One of the most influential and heralded works of fantasy ever written, The Talisman is an extraordinary novel of loyalty, awakening, terror, and mystery. Jack Sawyer, on a desperate quest to save his mother’s life, must search for a prize across an epic landscape of innocents and monsters, of incredible dangers and even more incredible truths. The prize is essential, but the journey means even more. Let the quest begin. . . .

The Talisman is one of the few books King co-wrote, this one with the amazing Peter Straub, who also writes horror books. (Ghost Story is a great one of his). The main character, Jack, is excellent. Even though he’s only twelve, he’s brave and hard-working and smart. That said, the secondary characters annoyed me to no end. They were such a distraction to the main story. The villain wasn’t really all that scary. There were other minor villains that were much worse, and Jack finds himself in some difficult situations that seem to last forever while reading.

I always wonder if I love SK’s books because they are legitimately good or because he wrote them. Can I be objective or do I just think all his books are amazing. Well, we have an answer. This one was just okay for me. I didn’t LOVE it like I have most of his other books. I know there are plenty in the past that I read and just found mediocre, but as of late, most everything has been excellent. And even though I enjoyed this one, I didn’t give it five stars because it seemed to drag for me in a lot of ways.

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Lovecraft Country

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As much as I love books, most book podcasts are rather dull and very much like listening to NPR. I need something a bit grittier when it comes to book discussion. And a friend turned me on to Books in the Freezer. And granted, these girls are very sweet and aren’t gritty themselves, but the books they discuss definitely are. They recommend some books I’ve already read and loved, so I trust their judgment. They are also really good about letting their listeners know what kind of horror the books contain. I’m not a fan of body horror, so when something includes that, I make a note not to read it. So, when I needed a book recommended by your favorite blog, vlog, podcast, or online book club for the PopSugar Reading Challenge, I knew where to turn.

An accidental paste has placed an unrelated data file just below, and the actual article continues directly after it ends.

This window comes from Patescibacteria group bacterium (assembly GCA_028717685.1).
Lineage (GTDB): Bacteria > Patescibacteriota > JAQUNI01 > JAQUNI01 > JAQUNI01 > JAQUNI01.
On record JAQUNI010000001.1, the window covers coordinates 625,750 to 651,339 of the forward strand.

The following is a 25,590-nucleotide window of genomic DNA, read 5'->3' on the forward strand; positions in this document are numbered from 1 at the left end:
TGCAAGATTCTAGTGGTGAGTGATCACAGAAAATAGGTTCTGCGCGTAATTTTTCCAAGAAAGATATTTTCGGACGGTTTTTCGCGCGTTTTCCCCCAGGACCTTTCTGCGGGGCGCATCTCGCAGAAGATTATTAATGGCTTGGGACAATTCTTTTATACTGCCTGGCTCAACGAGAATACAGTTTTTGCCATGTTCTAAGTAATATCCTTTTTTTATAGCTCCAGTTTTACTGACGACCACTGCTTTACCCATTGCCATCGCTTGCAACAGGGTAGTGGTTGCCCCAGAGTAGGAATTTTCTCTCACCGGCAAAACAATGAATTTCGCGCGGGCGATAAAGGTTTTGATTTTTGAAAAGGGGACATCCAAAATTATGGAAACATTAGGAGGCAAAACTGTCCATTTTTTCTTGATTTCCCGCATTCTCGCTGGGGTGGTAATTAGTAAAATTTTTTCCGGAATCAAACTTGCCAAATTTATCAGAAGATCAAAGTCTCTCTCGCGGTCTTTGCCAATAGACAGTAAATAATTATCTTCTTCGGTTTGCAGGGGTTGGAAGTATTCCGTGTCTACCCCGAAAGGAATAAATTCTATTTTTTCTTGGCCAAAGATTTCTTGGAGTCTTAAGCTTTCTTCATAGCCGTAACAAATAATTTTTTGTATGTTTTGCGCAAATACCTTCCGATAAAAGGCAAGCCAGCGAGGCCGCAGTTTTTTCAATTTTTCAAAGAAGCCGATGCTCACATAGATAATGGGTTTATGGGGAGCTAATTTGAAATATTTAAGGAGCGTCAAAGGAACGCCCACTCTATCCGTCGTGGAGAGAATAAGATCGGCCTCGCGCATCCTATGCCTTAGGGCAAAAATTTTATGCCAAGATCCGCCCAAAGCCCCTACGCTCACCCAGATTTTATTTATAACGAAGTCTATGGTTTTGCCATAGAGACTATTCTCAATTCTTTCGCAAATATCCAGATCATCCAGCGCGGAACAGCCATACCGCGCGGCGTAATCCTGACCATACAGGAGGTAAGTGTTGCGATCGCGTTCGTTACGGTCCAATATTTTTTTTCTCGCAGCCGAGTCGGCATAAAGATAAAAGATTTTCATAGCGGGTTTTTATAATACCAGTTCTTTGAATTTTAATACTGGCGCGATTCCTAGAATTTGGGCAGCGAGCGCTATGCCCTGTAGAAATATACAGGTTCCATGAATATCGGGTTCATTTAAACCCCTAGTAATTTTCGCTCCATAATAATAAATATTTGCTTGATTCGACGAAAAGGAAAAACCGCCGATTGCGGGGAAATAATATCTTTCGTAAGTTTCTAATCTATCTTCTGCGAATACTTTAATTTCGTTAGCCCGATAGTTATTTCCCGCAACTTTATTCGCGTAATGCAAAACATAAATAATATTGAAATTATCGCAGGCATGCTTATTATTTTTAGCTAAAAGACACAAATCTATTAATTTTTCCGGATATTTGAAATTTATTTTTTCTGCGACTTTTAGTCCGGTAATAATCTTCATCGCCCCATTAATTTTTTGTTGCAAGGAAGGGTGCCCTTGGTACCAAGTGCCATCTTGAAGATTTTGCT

I’m a couple of years behind on this podcast, so I have no idea what new books they are recommending, but this is one I remember them discussing in an early episode. And with the upcoming HBO series based on the book, I wanted to give it a try. I’ve never read Lovecraft. I’ve been meaning to, but I’ve just never made it a priority. I can’t say that I missed anything in this book because I haven’t read Lovecraft, though.

The book is really a series of interrelated short stories, each featuring one member of two different families who are close friends with each other. The “main character” of each story is usually accompanied by other characters within the families, but that main person is the one affected by whatever crazy thing is happening. Set in the Jim Crow 1950s, the supernatural events of the story are not so subtly tinged with racism. The author does a great job capturing what life was like then for black people in the US.

This book wasn’t what I was expecting. I thought it would be more of just one big battle against monsters. And technically it was, but the monsters didn’t turn out to be space aliens or similar. They were simply racist white people, which is much more horrifying.

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Heart-Shaped Box